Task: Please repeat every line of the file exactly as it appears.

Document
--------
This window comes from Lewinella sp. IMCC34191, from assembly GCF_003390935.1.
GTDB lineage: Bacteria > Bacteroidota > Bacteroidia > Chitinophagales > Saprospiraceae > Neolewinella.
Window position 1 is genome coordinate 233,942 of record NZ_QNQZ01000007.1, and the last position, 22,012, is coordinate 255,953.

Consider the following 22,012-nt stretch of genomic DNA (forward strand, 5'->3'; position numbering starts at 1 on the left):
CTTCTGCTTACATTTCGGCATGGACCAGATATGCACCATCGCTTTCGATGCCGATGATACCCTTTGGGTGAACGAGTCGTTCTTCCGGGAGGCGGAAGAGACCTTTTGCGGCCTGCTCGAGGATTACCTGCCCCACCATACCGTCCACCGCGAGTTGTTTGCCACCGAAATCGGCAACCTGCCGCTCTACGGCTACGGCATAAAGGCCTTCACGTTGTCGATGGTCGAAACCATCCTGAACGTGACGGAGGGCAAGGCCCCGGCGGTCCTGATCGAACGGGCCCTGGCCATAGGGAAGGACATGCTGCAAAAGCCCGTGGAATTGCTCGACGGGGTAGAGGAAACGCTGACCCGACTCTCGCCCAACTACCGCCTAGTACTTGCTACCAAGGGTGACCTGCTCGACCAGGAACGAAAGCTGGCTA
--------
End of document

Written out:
This window comes from Lewinella sp. IMCC34191, from assembly GCF_003390935.1.
GTDB lineage: Bacteria > Bacteroidota > Bacteroidia > Chitinophagales > Saprospiraceae > Neolewinella.
Window position 1 is genome coordinate 233,942 of record NZ_QNQZ01000007.1, and the last position, 22,012, is coordinate 255,953.

Consider the following 22,012-nt stretch of genomic DNA (forward strand, 5'->3'; position numbering starts at 1 on the left):
CTTCTGCTTACATTTCGGCATGGACCAGATATGCACCATCGCTTTCGATGCCGATGATACCCTTTGGGTGAACGAGTCGTTCTTCCGGGAGGCGGAAGAGACCTTTTGCGGCCTGCTCGAGGATTACCTGCCCCACCATACCGTCCACCGCGAGTTGTTTGCCACCGAAATCGGCAACCTGCCGCTCTACGGCTACGGCATAAAGGCCTTCACGTTGTCGATGGTCGAAACCATCCTGAACGTGACGGAGGGCAAGGCCCCGGCGGTCCTGATCGAACGGGCCCTGGCCATAGGGAAGGACATGCTGCAAAAGCCCGTGGAATTGCTCGACGGGGTAGAGGAAACGCTGACCCGACTCTCGCCCAACTACCGCCTAGTACTTGCTACCAAGGGTGACCTGCTCGACCAGGAACGAAAGCTGGCTA